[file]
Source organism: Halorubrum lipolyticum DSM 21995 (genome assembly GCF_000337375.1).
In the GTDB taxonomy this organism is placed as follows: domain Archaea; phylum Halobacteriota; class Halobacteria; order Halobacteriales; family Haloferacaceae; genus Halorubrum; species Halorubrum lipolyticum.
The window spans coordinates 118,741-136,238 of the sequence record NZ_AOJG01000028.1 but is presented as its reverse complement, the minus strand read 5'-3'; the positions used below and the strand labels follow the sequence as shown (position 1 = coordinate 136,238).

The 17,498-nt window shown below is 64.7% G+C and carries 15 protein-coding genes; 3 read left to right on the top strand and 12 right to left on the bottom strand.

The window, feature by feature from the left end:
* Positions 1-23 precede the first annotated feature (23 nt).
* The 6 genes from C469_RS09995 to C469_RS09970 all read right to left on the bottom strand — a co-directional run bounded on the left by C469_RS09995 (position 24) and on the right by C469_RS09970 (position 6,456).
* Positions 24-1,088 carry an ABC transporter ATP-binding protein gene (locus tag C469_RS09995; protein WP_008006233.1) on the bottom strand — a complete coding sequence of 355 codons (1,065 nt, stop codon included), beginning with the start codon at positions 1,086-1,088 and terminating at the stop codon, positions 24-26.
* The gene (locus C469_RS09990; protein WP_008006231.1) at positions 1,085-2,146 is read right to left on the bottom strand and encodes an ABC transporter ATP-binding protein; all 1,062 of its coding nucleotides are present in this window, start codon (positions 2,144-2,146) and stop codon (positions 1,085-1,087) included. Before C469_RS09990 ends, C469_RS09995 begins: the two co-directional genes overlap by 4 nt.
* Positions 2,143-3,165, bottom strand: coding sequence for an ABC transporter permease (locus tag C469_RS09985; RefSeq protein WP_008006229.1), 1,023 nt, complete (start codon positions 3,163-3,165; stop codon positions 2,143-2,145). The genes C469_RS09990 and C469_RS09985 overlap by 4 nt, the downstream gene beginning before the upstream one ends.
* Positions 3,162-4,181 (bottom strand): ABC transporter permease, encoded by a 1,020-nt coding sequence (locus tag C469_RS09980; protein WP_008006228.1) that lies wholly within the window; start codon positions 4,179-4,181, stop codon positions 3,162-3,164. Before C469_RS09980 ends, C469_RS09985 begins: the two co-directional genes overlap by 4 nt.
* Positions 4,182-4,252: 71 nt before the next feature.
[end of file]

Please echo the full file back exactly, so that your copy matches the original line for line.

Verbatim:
Source organism: Halorubrum lipolyticum DSM 21995 (genome assembly GCF_000337375.1).
In the GTDB taxonomy this organism is placed as follows: domain Archaea; phylum Halobacteriota; class Halobacteria; order Halobacteriales; family Haloferacaceae; genus Halorubrum; species Halorubrum lipolyticum.
The window spans coordinates 118,741-136,238 of the sequence record NZ_AOJG01000028.1 but is presented as its reverse complement, the minus strand read 5'-3'; the positions used below and the strand labels follow the sequence as shown (position 1 = coordinate 136,238).

The 17,498-nt window shown below is 64.7% G+C and carries 15 protein-coding genes; 3 read left to right on the top strand and 12 right to left on the bottom strand.

The window, feature by feature from the left end:
* Positions 1-23 precede the first annotated feature (23 nt).
* The 6 genes from C469_RS09995 to C469_RS09970 all read right to left on the bottom strand — a co-directional run bounded on the left by C469_RS09995 (position 24) and on the right by C469_RS09970 (position 6,456).
* Positions 24-1,088 carry an ABC transporter ATP-binding protein gene (locus tag C469_RS09995; protein WP_008006233.1) on the bottom strand — a complete coding sequence of 355 codons (1,065 nt, stop codon included), beginning with the start codon at positions 1,086-1,088 and terminating at the stop codon, positions 24-26.
* The gene (locus C469_RS09990; protein WP_008006231.1) at positions 1,085-2,146 is read right to left on the bottom strand and encodes an ABC transporter ATP-binding protein; all 1,062 of its coding nucleotides are present in this window, start codon (positions 2,144-2,146) and stop codon (positions 1,085-1,087) included. Before C469_RS09990 ends, C469_RS09995 begins: the two co-directional genes overlap by 4 nt.
* Positions 2,143-3,165, bottom strand: coding sequence for an ABC transporter permease (locus tag C469_RS09985; RefSeq protein WP_008006229.1), 1,023 nt, complete (start codon positions 3,163-3,165; stop codon positions 2,143-2,145). The genes C469_RS09990 and C469_RS09985 overlap by 4 nt, the downstream gene beginning before the upstream one ends.
* Positions 3,162-4,181 (bottom strand): ABC transporter permease, encoded by a 1,020-nt coding sequence (locus tag C469_RS09980; protein WP_008006228.1) that lies wholly within the window; start codon positions 4,179-4,181, stop codon positions 3,162-3,164. Before C469_RS09980 ends, C469_RS09985 begins: the two co-directional genes overlap by 4 nt.
* Positions 4,182-4,252: 71 nt before the next feature.